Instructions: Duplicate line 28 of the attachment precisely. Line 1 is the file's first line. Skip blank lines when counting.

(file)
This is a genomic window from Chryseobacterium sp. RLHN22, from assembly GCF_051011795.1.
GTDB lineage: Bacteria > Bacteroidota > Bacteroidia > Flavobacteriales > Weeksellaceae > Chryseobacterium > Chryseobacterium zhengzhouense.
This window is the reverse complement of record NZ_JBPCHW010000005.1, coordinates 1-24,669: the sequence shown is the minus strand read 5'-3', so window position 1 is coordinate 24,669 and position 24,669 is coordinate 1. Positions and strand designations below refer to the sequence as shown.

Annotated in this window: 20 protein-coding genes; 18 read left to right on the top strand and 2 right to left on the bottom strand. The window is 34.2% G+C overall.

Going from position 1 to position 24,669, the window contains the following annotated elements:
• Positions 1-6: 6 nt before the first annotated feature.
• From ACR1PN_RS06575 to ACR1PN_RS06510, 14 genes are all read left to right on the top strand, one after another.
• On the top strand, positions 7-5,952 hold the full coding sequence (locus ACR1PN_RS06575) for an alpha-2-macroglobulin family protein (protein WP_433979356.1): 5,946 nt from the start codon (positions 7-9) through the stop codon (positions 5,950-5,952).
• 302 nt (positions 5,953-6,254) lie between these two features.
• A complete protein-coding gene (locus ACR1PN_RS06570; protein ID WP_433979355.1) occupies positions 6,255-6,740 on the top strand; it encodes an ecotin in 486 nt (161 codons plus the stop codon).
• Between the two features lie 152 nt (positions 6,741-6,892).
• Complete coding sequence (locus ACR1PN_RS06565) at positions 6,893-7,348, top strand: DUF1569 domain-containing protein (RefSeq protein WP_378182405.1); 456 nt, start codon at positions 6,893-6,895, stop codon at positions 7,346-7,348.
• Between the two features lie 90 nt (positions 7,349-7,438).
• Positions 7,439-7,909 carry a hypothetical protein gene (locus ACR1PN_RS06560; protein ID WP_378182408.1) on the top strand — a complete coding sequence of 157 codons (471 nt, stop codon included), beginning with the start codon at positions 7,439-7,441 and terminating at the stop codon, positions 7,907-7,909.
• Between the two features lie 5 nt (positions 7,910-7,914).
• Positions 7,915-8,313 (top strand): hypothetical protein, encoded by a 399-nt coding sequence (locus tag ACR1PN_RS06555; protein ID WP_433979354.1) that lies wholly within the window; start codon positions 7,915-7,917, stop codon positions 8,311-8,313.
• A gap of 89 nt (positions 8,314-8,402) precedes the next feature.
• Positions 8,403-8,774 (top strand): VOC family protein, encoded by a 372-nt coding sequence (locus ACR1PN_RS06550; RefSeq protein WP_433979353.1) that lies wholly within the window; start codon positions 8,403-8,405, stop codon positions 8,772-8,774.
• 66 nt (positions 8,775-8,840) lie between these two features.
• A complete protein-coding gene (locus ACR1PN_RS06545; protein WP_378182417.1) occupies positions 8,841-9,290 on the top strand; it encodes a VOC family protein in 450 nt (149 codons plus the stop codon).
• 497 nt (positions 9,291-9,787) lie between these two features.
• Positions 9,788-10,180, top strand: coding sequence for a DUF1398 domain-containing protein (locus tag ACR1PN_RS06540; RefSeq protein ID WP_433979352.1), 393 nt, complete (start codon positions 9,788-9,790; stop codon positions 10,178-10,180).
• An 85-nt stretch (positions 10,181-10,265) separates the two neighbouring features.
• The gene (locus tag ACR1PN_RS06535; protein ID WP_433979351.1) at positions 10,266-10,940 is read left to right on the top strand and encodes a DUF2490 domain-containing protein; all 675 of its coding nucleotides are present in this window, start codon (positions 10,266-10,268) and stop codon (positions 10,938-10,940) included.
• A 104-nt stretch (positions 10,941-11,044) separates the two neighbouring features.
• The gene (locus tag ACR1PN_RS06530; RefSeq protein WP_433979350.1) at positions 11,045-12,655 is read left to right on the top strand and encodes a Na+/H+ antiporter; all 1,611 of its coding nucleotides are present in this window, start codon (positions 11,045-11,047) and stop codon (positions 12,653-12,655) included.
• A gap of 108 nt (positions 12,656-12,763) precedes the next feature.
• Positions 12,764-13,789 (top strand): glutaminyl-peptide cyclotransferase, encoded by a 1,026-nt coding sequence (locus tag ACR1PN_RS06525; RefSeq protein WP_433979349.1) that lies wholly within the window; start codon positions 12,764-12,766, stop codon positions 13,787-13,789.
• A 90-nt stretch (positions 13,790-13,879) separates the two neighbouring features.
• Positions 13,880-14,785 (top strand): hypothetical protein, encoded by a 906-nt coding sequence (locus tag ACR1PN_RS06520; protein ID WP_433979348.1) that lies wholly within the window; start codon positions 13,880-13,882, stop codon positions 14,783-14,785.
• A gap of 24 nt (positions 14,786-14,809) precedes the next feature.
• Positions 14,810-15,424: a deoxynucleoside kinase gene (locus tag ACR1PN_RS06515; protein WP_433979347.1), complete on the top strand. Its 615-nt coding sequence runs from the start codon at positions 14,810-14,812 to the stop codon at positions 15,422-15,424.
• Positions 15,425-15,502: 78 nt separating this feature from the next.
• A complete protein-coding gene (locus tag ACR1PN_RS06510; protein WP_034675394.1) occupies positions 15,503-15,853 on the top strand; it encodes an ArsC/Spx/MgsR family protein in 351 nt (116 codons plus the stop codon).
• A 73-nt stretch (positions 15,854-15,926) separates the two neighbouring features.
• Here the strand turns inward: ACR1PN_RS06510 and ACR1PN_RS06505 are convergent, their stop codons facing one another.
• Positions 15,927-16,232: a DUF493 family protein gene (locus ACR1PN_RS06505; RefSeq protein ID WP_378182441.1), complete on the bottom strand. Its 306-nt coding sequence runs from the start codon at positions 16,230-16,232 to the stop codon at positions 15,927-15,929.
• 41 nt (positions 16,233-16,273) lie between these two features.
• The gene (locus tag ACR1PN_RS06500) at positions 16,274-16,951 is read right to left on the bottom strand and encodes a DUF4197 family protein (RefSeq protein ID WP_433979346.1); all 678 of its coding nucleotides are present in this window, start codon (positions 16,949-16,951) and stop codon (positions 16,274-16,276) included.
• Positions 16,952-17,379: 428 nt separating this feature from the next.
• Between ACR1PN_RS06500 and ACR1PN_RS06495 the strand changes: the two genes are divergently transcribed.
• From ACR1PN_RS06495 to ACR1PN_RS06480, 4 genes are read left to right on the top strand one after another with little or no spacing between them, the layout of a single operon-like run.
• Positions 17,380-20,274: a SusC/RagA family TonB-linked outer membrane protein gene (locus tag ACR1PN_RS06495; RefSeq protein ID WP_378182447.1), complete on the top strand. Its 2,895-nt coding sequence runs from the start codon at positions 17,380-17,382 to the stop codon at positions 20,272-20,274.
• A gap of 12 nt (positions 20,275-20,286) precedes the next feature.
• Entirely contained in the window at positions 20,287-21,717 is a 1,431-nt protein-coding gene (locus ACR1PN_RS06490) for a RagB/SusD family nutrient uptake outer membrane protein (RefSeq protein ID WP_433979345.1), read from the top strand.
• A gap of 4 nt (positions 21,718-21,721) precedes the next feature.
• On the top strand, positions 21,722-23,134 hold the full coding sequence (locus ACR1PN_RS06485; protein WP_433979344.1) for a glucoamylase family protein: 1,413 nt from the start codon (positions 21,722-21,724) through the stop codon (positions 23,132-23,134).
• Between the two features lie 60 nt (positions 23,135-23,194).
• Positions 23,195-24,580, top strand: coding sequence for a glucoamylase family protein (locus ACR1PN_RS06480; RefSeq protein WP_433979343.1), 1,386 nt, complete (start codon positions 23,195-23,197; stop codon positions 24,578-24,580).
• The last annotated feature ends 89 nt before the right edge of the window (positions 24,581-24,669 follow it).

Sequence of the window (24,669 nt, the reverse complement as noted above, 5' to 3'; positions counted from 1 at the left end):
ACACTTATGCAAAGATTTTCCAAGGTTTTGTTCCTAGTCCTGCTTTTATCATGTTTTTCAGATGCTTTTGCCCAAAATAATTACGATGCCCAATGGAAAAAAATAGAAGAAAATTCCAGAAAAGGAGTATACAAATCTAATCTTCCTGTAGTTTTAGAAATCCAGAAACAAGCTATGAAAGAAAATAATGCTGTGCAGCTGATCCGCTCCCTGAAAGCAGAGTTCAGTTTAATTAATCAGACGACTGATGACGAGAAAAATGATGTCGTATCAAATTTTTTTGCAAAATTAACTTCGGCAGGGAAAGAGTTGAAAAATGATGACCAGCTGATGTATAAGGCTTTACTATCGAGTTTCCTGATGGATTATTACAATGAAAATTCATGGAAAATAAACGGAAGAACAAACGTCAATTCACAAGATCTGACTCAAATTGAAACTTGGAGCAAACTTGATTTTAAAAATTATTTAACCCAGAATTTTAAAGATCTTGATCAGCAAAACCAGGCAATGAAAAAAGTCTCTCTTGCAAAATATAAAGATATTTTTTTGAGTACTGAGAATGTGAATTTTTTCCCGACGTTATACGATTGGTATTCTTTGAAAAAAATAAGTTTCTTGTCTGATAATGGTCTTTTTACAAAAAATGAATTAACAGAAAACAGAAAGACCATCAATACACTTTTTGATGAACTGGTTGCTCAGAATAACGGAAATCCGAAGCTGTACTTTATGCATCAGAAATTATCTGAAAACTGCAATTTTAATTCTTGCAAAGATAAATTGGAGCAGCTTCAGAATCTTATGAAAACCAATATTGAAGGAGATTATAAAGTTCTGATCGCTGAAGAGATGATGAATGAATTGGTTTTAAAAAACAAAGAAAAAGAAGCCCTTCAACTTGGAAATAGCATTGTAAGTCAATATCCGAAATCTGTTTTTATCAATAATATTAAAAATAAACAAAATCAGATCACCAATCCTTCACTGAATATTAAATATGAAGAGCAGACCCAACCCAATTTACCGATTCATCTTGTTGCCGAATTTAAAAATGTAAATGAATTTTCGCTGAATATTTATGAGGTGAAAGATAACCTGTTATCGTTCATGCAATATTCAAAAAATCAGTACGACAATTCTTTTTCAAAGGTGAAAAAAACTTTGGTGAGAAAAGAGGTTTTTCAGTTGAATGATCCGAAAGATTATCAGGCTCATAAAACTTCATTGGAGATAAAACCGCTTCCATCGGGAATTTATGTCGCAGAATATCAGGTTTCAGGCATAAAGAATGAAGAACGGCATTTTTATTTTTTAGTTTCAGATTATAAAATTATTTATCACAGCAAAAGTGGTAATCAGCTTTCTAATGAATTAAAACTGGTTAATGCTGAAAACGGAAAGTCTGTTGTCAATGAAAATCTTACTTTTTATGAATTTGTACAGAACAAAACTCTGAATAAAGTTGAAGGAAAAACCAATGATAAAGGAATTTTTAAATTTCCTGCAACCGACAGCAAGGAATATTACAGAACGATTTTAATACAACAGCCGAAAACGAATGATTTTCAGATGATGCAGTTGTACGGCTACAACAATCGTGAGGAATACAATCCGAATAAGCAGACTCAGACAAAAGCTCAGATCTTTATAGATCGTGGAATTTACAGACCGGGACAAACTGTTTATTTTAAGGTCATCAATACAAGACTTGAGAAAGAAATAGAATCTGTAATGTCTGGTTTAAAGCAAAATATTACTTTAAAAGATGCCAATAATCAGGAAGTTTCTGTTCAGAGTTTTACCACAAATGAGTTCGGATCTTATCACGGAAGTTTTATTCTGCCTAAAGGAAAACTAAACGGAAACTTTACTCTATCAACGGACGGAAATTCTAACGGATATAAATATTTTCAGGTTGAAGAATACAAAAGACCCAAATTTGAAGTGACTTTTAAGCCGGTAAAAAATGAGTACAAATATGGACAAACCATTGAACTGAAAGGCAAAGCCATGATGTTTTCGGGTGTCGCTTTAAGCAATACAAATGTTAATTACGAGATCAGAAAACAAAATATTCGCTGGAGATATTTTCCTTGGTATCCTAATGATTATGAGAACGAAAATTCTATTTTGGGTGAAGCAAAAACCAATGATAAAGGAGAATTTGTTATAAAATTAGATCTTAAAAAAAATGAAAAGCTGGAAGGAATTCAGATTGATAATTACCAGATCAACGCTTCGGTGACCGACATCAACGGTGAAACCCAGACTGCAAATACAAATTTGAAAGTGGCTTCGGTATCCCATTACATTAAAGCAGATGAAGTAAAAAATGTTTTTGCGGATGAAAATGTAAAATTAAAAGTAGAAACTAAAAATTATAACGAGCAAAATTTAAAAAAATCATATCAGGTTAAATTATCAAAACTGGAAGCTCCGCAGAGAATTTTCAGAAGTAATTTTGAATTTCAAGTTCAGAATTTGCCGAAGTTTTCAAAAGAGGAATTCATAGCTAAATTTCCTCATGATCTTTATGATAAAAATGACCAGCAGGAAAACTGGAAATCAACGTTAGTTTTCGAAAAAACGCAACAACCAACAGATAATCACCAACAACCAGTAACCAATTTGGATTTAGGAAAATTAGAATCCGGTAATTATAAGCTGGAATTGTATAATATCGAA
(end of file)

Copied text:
• Positions 12,764-13,789 (top strand): glutaminyl-peptide cyclotransferase, encoded by a 1,026-nt coding sequence (locus tag ACR1PN_RS06525; RefSeq protein WP_433979349.1) that lies wholly within the window; start codon positions 12,764-12,766, stop codon positions 13,787-13,789.